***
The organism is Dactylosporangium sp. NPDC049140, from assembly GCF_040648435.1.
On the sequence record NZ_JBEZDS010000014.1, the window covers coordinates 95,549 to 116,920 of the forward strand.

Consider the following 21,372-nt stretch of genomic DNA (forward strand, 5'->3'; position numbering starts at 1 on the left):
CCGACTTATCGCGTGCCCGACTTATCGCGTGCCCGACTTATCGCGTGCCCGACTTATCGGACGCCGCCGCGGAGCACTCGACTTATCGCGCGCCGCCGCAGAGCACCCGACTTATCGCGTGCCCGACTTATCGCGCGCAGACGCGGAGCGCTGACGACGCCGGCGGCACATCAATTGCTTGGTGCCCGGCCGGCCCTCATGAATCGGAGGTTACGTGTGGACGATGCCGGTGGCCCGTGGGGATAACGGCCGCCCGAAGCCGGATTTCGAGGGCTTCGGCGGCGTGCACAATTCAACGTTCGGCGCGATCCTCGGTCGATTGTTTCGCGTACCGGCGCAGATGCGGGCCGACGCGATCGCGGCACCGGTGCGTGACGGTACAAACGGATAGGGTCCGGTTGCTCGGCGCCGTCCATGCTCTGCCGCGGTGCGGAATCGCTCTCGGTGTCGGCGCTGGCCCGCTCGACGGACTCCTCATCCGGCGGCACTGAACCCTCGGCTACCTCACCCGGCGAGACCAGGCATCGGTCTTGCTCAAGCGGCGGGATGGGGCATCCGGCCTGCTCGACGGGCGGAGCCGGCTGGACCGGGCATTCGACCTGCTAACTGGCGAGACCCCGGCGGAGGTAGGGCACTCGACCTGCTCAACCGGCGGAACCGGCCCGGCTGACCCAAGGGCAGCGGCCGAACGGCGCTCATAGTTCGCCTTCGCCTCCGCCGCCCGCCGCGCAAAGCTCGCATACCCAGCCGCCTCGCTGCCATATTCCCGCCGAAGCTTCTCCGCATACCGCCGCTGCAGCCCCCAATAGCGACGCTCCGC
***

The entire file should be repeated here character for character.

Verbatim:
The organism is Dactylosporangium sp. NPDC049140, from assembly GCF_040648435.1.
On the sequence record NZ_JBEZDS010000014.1, the window covers coordinates 95,549 to 116,920 of the forward strand.

Consider the following 21,372-nt stretch of genomic DNA (forward strand, 5'->3'; position numbering starts at 1 on the left):
CCGACTTATCGCGTGCCCGACTTATCGCGTGCCCGACTTATCGCGTGCCCGACTTATCGGACGCCGCCGCGGAGCACTCGACTTATCGCGCGCCGCCGCAGAGCACCCGACTTATCGCGTGCCCGACTTATCGCGCGCAGACGCGGAGCGCTGACGACGCCGGCGGCACATCAATTGCTTGGTGCCCGGCCGGCCCTCATGAATCGGAGGTTACGTGTGGACGATGCCGGTGGCCCGTGGGGATAACGGCCGCCCGAAGCCGGATTTCGAGGGCTTCGGCGGCGTGCACAATTCAACGTTCGGCGCGATCCTCGGTCGATTGTTTCGCGTACCGGCGCAGATGCGGGCCGACGCGATCGCGGCACCGGTGCGTGACGGTACAAACGGATAGGGTCCGGTTGCTCGGCGCCGTCCATGCTCTGCCGCGGTGCGGAATCGCTCTCGGTGTCGGCGCTGGCCCGCTCGACGGACTCCTCATCCGGCGGCACTGAACCCTCGGCTACCTCACCCGGCGAGACCAGGCATCGGTCTTGCTCAAGCGGCGGGATGGGGCATCCGGCCTGCTCGACGGGCGGAGCCGGCTGGACCGGGCATTCGACCTGCTAACTGGCGAGACCCCGGCGGAGGTAGGGCACTCGACCTGCTCAACCGGCGGAACCGGCCCGGCTGACCCAAGGGCAGCGGCCGAACGGCGCTCATAGTTCGCCTTCGCCTCCGCCGCCCGCCGCGCAAAGCTCGCATACCCAGCCGCCTCGCTGCCATATTCCCGCCGAAGCTTCTCCGCATACCGCCGCTGCAGCCCCCAATAGCGACGCTCCGC